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Myth #4: Millennials and other young people don’t need estate plans.

Do Millennials Need Family Offices?

The family office that doesn’t take a hard look at how to change its model to accommodate millennials—from investing to communication—will falter.

Generally defined as individuals born between 1982 and 2004, Millennials have surpassed Baby Boomers as the nation’s largest living generation, according to population estimates released this year by the U.S. Census Bureau. They represent 27 percent of the adult population and are set to inherit $30 trillion from their Baby Boomer parents.

This intergenerational wealth transfer will pose significant challenges for the family office, as this generation has beliefs and views independent of those of their parents. millennials won’t engage without trust, require personalized attention and embrace quite a different outlook from the boomers for which the family office model was originally designed.

An Era of Failure

Millennials’ skeptical attitudes and sharp opinions aren’t without merit.

They grew up in an era of some significant failures: The tech bubble imploded in 2000, and a global financial crisis occurred in 2008. These events have sculpted them, leaving them wary. They don’t, for instance, embrace the long-term, positive investment views held by their boomer parents.

In addition, they grew up in the internet era, with the world’s accumulation of knowledge instantly accessible to them in the palms of their hands.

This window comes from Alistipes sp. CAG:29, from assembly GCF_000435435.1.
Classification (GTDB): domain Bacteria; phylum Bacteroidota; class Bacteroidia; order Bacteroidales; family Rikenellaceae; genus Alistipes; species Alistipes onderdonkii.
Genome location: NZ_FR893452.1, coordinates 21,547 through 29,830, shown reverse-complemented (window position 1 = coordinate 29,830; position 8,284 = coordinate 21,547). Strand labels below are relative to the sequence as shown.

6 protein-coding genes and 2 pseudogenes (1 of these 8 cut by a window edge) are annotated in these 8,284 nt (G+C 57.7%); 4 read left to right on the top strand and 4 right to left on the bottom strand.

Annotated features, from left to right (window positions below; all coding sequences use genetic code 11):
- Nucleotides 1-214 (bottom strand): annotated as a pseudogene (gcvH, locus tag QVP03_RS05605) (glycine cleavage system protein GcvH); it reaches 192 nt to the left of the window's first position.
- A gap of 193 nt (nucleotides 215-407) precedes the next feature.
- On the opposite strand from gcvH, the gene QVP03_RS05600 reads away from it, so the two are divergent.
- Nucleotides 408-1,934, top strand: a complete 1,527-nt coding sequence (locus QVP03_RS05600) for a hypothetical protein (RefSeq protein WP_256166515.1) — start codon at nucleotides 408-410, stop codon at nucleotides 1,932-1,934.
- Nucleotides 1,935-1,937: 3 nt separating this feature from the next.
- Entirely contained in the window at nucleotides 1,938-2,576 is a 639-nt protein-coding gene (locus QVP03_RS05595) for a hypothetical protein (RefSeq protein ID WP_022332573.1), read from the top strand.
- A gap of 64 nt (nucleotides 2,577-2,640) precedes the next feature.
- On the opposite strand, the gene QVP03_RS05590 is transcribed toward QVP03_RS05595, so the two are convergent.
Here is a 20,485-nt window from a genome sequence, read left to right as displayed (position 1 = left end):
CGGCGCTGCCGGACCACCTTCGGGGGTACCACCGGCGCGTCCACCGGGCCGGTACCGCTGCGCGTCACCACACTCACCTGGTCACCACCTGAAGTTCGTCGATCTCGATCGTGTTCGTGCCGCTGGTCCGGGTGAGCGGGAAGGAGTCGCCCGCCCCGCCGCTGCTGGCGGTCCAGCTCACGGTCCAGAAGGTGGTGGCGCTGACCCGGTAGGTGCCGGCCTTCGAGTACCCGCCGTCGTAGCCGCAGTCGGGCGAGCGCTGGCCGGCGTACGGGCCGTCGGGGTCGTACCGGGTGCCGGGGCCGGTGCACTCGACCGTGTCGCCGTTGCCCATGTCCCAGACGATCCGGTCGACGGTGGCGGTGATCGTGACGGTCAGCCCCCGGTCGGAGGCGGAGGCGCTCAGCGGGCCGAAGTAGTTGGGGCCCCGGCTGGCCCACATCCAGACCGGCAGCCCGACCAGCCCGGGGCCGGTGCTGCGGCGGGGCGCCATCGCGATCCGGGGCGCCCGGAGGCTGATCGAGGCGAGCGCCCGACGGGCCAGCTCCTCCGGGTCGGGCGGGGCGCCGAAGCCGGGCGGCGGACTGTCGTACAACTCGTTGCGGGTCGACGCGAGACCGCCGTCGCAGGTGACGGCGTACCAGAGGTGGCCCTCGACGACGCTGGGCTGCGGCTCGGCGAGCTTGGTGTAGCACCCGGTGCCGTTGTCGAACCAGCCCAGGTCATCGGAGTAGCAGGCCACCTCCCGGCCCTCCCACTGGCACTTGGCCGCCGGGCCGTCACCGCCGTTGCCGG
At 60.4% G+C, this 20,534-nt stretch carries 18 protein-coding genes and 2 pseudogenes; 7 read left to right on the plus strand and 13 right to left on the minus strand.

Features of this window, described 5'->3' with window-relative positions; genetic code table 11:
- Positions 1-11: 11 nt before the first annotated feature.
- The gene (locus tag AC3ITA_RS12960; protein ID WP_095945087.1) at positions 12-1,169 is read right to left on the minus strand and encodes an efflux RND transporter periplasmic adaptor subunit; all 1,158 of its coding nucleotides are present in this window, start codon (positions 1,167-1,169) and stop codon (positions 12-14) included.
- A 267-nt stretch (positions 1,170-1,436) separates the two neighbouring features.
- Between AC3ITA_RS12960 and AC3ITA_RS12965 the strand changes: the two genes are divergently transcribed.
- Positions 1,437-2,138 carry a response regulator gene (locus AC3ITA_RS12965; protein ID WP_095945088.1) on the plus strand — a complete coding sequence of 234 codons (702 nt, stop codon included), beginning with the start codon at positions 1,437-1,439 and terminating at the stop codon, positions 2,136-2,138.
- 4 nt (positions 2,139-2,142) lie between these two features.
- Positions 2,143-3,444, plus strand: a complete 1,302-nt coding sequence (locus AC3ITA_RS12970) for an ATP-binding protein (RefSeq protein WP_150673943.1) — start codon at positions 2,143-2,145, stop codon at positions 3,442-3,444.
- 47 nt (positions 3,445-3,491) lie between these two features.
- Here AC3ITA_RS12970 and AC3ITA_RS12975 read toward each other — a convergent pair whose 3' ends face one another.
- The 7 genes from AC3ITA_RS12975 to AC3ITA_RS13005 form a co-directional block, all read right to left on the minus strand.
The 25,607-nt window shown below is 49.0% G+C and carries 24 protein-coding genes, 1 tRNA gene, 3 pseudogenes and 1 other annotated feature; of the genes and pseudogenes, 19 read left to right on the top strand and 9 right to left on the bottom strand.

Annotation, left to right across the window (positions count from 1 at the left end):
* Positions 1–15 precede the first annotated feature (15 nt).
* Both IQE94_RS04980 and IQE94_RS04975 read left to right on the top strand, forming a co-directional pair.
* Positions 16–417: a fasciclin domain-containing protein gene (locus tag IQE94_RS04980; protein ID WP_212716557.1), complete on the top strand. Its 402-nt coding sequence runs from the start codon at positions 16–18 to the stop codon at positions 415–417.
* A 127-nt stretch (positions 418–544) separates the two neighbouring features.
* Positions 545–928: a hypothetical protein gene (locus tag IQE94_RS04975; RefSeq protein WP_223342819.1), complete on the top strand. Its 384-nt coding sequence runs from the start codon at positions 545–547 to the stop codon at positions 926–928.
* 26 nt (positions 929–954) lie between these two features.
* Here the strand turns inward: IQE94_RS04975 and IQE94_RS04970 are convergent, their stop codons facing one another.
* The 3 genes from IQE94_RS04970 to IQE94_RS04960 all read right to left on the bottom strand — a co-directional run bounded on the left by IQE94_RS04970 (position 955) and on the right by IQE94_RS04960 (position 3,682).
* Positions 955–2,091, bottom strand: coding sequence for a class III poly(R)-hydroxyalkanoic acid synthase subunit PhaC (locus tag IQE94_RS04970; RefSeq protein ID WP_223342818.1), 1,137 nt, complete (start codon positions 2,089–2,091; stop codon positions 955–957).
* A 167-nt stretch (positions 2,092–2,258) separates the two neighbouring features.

These two factors alone are enough to make the millennials’ attitudes and opinions quite different from their predecessors. On the one hand, they color the way millennials think about issues of trust, dependence and security. On the other, they allow them to construct their own world view quickly and emphatically, from a broad range of possibilities.

Significant Differences

There are some significant differences between boomers and millennials—including on the issues of trust, religion and politics.

Research shows:

• 40 percent of boomers say that, generally speaking, most people can be trusted. A mere 19 percent of millennials agree with that statement;

• 50 percent of millennials consider themselves as political independents, compared to boomers at 37 percent; and

• 29 percent of millennials are religiously unaffiliated, compared with 16 percent of boomers.

In addition, from a survey of 500 nominees for “Forbes 30 Under 30”:

  • 42 percent cited high quality as the most important attribute when buying a brand;
  • 52 percent prefer to bank online;
  • 66 percent will be involved in a charity or social cause; and
  • 75 percent shop online (10 percent mobile; 65 percent via laptop).

When deciding whether they want to retain their parents’ advisors, millennials will consider how those advisors engage with them on a personal level.

Ultra-high-net-worth millennials want a high touch service from advisors who take time to know them personally and understand their  goals.

As the intergenerational wealth transfer unfolds over the next decades, it presents both an opportunity and a risk for advisors. Thirty trillion dollars will change hands, yet 90 percent of children won’t retain their parent’s financial advisor.

A personal touch will go a long way toward building the trust that’s so important to this self-reliant generation. After all, they can google answers to their queries faster than many of their boomer folks can find their phones.

Digital Interaction

Although a 2015 research report by The Oppenheimer Funds/Campden Wealth Research found millennials want to see advisors face-to-face quarterly or twice a year, they also want more frequent digital interaction. To millennials, video contact, such as Facetime and Skype, is every bit as valid as in-person meetings.